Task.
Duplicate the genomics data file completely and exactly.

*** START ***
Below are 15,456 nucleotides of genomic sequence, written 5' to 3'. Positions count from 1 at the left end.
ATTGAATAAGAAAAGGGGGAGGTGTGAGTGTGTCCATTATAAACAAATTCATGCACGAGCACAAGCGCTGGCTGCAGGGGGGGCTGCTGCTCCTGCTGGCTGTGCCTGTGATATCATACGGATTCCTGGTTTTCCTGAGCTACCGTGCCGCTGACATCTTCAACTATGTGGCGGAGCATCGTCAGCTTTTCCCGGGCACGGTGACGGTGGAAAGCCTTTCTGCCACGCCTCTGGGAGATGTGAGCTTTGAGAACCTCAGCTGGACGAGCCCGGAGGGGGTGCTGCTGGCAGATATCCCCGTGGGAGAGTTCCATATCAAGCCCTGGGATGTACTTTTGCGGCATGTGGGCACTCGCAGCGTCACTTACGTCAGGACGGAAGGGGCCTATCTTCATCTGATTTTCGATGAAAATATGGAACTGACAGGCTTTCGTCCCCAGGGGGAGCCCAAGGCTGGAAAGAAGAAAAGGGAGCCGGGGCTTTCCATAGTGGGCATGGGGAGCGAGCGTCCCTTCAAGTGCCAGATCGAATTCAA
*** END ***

Below are 15,456 nucleotides of genomic sequence, written 5' to 3'. Positions count from 1 at the left end.
ATTGAATAAGAAAAGGGGGAGGTGTGAGTGTGTCCATTATAAACAAATTCATGCACGAGCACAAGCGCTGGCTGCAGGGGGGGCTGCTGCTCCTGCTGGCTGTGCCTGTGATATCATACGGATTCCTGGTTTTCCTGAGCTACCGTGCCGCTGACATCTTCAACTATGTGGCGGAGCATCGTCAGCTTTTCCCGGGCACGGTGACGGTGGAAAGCCTTTCTGCCACGCCTCTGGGAGATGTGAGCTTTGAGAACCTCAGCTGGACGAGCCCGGAGGGGGTGCTGCTGGCAGATATCCCCGTGGGAGAGTTCCATATCAAGCCCTGGGATGTACTTTTGCGGCATGTGGGCACTCGCAGCGTCACTTACGTCAGGACGGAAGGGGCCTATCTTCATCTGATTTTCGATGAAAATATGGAACTGACAGGCTTTCGTCCCCAGGGGGAGCCCAAGGCTGGAAAGAAGAAAAGGGAGCCGGGGCTTTCCATAGTGGGCATGGGGAGCGAGCGTCCCTTCAAGTGCCAGATCGAATTCAA